“The Politics of Blogging” is the first panel I am bloggling live from at the Politics 2.0 conference in London. In what reflects an increasing interest in applying social network analysis (SNA) to blogosphere dynamics, two of the three papers applied SNA to political blogs in South Korea and Greece. See my previous blog on mapping the persion blogosphere here.
The first presentation was entitled “Social Network Analysis of Ideological Landscapes from the Political Blogosphere: The Case of South Korea.” The presenter argued that South Korea provides an ideal case study for network analysis. The country has seen important grassroots activities prior to the arrival of the Internet; there have been periods of demonstrations, student and worker revolutions/protests. South Korea also has the highest proportion of broadband users in the world. The analysis drew on the 115 blogs of the country’s 219 assembly members and their blog rolls.
The result of the analysis presented an interesting contrast to the results of SNA studies carried out on Republicans and Democrats in the US. South Korea’s political blogosphere was far less polarized. In fact, a substantial number of blogs linked to both the political-right and center parties. The main drawback of the study is the lack of statistical analysis applied to the network map, let alone any statistical analysis of dynamics and trends over time.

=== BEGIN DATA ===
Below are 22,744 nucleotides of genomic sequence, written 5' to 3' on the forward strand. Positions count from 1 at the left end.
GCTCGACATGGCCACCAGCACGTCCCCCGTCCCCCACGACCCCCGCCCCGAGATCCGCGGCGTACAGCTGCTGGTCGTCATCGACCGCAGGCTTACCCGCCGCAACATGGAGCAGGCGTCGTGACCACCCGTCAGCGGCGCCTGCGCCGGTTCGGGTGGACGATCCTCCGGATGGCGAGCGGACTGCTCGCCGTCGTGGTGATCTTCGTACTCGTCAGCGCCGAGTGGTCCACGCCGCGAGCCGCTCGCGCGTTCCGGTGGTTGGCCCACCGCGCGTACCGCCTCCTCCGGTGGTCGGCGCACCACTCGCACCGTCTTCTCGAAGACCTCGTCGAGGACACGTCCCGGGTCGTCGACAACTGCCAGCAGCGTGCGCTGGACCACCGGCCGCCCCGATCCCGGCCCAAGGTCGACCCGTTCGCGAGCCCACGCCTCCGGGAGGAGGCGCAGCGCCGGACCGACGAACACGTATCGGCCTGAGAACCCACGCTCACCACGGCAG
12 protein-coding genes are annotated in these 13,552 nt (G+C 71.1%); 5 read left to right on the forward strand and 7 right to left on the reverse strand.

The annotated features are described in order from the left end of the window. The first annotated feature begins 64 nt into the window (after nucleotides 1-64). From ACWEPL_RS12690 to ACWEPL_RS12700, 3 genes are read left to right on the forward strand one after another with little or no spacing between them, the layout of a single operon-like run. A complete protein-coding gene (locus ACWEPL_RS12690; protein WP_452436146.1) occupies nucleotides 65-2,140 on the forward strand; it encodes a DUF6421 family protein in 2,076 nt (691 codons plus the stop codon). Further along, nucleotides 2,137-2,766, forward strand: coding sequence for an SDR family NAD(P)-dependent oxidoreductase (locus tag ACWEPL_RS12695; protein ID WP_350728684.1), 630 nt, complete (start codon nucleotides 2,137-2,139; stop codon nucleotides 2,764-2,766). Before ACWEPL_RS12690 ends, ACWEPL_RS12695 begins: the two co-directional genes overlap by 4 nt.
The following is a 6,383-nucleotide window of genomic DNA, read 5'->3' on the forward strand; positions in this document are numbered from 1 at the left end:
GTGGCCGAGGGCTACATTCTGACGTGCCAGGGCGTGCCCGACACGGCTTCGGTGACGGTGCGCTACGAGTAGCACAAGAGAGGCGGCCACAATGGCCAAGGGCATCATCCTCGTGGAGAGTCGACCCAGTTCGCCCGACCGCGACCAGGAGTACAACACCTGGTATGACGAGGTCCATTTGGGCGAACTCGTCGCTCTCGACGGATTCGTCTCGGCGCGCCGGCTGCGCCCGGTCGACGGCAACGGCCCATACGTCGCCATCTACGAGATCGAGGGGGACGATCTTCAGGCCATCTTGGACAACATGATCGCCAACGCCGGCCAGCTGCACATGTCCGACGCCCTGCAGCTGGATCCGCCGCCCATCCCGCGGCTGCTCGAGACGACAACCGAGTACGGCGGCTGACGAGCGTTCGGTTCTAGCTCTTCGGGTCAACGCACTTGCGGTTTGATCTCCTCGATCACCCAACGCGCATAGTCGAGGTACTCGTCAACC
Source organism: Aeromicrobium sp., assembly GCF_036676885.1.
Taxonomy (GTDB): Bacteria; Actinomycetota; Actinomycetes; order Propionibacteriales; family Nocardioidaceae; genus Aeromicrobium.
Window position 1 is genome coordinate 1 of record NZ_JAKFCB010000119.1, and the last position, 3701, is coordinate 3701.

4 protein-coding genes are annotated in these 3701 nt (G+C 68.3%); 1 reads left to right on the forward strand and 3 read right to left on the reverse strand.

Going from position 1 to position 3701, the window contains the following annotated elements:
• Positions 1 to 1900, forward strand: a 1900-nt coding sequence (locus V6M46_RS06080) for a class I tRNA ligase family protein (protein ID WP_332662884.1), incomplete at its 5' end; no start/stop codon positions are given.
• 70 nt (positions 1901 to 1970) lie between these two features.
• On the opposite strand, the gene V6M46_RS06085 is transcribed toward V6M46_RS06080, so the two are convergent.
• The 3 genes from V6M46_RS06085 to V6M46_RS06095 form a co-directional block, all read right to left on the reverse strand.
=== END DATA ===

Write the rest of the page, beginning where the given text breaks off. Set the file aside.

The presentation on the Greek political blogosphere applied standard SNA metrics to teethe out some of the underlying structures of the network. The case study focused specifically on the recent debate that took place on the Web with respect to the presidential elections for the Pan-Hellenic Socialist Movement (PASOK).
What I appreciate about this paper is the application of statistical analysis to the network map. Indeed,one reason for using mathematical and graphical techniques in social network analysis is to represent the descriptions of networks compactly and systematically. A related reason for using formal methods for representing social networks is that mathematical representations allow us to use software programs to analyze the network data. The third, and final reason for using mathematics and graphs for representing social network data is that the techniques of graphing and the rules of mathematics themselves suggest properties that we might look for in our networked data—features that might not have occurred to us if we presented our data using descriptions in words. These reasons are articulated by Hanneman and Riddle here.
Another reason I liked the paper is that the authors tied their analysis to the existing literature, e.g., Drezner and Farrel’s paper on the power and politics of blogs. Disclaimer: Professor Daniel Drezner is the chair of my dissertation committee. One of the interesting points that came out of the Q & A was the suggestion of studying negative links, i.e., those bloggers who tell others not to look at certain blogs. I had the last comment of the Q & A session in which I relayed to the panelists Berkman’s recent study on the Iranian blogosphere. My recommendations to the panelists were the same I gave to a colleague of mine at Berkman. These are included in my previous blog on Berkman’s work.